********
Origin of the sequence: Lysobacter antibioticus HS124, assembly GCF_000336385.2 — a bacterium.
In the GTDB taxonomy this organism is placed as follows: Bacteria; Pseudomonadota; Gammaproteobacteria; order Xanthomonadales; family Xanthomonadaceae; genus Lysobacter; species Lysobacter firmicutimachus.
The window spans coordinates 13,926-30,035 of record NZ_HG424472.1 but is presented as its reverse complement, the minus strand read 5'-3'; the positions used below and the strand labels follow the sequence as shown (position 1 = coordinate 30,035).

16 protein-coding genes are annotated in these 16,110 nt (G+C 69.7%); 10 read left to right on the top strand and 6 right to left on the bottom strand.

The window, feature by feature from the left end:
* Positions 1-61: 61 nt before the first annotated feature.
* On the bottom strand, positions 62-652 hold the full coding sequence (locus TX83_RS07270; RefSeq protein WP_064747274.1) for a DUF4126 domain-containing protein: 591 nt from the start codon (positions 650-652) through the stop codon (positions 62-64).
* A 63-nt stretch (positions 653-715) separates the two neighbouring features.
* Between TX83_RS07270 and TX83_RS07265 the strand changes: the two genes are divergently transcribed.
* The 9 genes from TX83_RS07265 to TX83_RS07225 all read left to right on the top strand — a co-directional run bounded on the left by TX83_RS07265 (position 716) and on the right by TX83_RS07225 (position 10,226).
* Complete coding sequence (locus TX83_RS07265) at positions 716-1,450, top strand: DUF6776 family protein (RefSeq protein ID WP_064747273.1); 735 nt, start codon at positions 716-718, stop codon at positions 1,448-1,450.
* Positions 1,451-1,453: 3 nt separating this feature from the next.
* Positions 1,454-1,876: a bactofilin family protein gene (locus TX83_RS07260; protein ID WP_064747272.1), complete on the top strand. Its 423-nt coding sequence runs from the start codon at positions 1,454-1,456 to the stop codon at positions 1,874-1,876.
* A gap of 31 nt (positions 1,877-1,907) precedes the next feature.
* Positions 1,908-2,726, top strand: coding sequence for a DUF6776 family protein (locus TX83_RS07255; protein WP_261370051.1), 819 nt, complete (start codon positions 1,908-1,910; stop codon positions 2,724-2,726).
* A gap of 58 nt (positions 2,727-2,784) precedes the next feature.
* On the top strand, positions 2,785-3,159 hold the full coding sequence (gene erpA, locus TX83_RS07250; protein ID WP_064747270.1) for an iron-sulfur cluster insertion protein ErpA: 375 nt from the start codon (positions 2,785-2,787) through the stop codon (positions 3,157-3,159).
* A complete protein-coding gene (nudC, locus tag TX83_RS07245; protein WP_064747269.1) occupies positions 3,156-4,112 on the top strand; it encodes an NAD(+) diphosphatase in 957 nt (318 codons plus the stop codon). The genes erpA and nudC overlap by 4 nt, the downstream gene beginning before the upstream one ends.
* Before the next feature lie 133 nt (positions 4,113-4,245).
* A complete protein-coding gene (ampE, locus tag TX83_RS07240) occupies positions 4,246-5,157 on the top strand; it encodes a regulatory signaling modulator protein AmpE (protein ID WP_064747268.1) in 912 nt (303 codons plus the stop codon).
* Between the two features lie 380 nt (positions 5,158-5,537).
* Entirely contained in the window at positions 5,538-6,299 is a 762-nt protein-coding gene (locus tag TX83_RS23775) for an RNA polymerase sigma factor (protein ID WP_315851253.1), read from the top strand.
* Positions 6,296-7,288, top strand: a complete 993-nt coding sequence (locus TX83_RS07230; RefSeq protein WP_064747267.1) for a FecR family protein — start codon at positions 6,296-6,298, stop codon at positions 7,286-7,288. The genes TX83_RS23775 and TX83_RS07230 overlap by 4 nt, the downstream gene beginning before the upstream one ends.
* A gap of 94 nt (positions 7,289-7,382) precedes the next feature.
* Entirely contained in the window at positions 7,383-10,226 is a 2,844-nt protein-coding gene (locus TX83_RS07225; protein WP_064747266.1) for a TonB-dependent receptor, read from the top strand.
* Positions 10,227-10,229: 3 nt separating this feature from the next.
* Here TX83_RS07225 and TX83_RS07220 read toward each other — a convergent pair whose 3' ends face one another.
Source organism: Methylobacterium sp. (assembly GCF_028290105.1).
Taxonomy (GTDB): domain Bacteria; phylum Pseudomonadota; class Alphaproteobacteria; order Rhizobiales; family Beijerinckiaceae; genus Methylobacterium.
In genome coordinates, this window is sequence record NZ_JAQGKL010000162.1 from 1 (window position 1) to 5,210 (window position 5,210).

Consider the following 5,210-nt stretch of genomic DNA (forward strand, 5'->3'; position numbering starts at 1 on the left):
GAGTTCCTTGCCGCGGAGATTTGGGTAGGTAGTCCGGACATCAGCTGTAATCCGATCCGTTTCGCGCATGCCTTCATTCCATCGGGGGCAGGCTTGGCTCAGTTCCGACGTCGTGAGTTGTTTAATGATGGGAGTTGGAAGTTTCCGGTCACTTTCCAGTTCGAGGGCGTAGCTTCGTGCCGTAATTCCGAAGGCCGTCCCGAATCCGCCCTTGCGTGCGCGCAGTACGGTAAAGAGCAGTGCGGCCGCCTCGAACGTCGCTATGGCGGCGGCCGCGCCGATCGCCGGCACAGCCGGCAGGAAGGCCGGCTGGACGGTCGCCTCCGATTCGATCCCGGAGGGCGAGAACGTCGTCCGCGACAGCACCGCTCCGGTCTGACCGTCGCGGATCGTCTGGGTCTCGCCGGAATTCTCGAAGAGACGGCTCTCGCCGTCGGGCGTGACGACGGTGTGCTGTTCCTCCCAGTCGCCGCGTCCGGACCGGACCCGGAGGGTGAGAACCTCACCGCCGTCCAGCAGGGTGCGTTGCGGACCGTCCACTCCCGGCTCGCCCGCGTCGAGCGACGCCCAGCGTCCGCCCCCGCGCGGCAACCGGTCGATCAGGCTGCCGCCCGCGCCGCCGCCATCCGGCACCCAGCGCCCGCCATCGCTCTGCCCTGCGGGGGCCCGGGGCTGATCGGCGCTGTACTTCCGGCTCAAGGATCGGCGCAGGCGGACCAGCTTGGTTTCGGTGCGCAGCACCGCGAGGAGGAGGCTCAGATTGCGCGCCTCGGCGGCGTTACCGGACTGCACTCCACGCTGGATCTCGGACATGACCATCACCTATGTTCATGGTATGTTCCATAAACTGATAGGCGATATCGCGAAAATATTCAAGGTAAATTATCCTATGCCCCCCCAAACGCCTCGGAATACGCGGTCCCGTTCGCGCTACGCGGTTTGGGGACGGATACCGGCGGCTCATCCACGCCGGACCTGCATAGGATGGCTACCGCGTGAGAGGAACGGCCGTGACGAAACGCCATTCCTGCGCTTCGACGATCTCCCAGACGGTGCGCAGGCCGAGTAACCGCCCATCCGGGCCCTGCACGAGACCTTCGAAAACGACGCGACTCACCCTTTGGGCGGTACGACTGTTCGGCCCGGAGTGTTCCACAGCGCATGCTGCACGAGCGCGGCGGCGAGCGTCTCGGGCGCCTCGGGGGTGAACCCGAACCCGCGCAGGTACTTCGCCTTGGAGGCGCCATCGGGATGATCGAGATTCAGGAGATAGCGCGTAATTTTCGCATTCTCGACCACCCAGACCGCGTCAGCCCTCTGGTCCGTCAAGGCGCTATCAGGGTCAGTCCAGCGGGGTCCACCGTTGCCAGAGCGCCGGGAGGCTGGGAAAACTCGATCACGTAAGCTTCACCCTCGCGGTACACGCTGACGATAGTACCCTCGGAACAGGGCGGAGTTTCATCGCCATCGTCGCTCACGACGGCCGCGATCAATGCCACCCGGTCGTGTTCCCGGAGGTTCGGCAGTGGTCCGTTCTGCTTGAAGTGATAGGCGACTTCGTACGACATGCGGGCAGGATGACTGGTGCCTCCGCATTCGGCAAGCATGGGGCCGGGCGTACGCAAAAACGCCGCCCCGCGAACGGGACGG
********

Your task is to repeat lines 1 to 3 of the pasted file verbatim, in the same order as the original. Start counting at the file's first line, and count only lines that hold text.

Origin of the sequence: Lysobacter antibioticus HS124, assembly GCF_000336385.2 — a bacterium.
In the GTDB taxonomy this organism is placed as follows: Bacteria; Pseudomonadota; Gammaproteobacteria; order Xanthomonadales; family Xanthomonadaceae; genus Lysobacter; species Lysobacter firmicutimachus.
The window spans coordinates 13,926-30,035 of record NZ_HG424472.1 but is presented as its reverse complement, the minus strand read 5'-3'; the positions used below and the strand labels follow the sequence as shown (position 1 = coordinate 30,035).